Here we go! time to use the plastic extruder, hope you have seen the video about making this machine in the first step. Let the machine heat for 20 minutes. Start the motor for a couple of seconds to let a bit of your plastic flow out so you are sure the machine is full with the right color. Now mount your steel pipe mold and activate again. pour in white, then blue, then white, then blue and so on so you will find patterns in your beams afterwards. As soon as the end of the pipe starts to flow out you can stop the machine and squeeze it down a bit. This creates a nice knob to hold on for removing the beam later. Remove your mold and let it cool for like half an hour. It should be shrunken a little by now and able to remove without all to much effort.
Step 3: Cool Off, Remove From Mold and Cut Into Lengths
When cooled you can remove the beam out of it's mold. Mine where still a bit hot and you can see in my movie they are still flexible a lot. In the end, PP and/or PE beams will always be a little flexible. When removing the beam, you can spot already a few of the gradients :-). Time to chop them in lengths for the chessboard. I cutted them into pieces of 3cm. When you want to cut the beams, make sure your blade is sharp and doesn't create too much friction = heat. The heat will melt it again and stick to your saw blade. A jigsaw and bandsaw worked best for me because of the low speed.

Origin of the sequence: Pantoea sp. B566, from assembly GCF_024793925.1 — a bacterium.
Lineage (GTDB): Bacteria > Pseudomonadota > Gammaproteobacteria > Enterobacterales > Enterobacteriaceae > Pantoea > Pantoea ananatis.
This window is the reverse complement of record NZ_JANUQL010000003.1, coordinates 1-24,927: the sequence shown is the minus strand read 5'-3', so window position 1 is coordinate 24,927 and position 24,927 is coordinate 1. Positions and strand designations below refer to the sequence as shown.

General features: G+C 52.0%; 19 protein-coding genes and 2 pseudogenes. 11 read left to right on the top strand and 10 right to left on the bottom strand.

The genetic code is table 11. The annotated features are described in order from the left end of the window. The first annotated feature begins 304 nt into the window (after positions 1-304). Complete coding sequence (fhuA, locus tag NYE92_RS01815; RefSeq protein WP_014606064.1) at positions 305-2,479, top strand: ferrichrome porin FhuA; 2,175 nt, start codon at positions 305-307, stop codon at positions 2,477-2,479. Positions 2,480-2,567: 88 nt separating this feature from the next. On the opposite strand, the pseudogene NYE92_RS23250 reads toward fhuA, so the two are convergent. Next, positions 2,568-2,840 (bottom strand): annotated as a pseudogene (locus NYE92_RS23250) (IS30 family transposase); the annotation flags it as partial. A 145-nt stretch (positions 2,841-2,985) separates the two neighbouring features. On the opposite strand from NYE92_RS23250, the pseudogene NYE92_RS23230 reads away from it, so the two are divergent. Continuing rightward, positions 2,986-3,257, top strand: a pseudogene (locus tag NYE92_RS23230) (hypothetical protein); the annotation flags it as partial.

Step 4: Finishing the Raw Cut Sides
When all 64 cubes are cut to length, the next step is to finish them because the saw marks are not the prettiest thing around. I sanded them on a low speed with 160 and 320 sandpaper. Afterwards gave it a bit of shine with the polishing tool so the color pops up more. I couldn't get any higher then 320 sanding wheels so I will try to make something to be able to do that. After finishing all cubes I ranked most of them in the order they came out of the beam. Occasionally that was not convenient because when the dark cubes have a white outside it's quite confusing on the board.
If you ask me how the patterns are made, I'd reply that it's because of the cooling of the plastic on the surface of the steel pipe and it's core being hot enough to let the next flow of plastic in a different color passing trough. Combined with increased pressure in the end of the beam, this would be the reason of the effect as far as I know. The further away in the pipe, the patterns start to get more complex. In the beginning part it's always simple.
Step 5: Making a Base Board for All the Cubes
The cubes dimensions where a little bit too small for my standard wooden chess pieces so I'd liked to add some distance between them. I lasercut 2 sheets of plywood with the squares cut out of it and 1 plane square base to function as a bottom. Luckily the measurements of the cut out squares where tight enough to press fit the cubes in there without glue. PP /PE is a tough one to glue because almost no glue can get a grip on this plastic.
Step 6: Time for Queen's Gambit!
Hard work has been done and you are ready to play! Now I'll dive into the Netflix series again to figure out how to beat Borgov 😂 hope you are inspired to dive into recycling plastics with precious plastic!
PS: I'm thinking about making recycled plastic chess pieces for the next phase but that's a bit more complex so the board was a great start :-)
PS2: Find some more recycled plastic work I do over here:
First Prize in the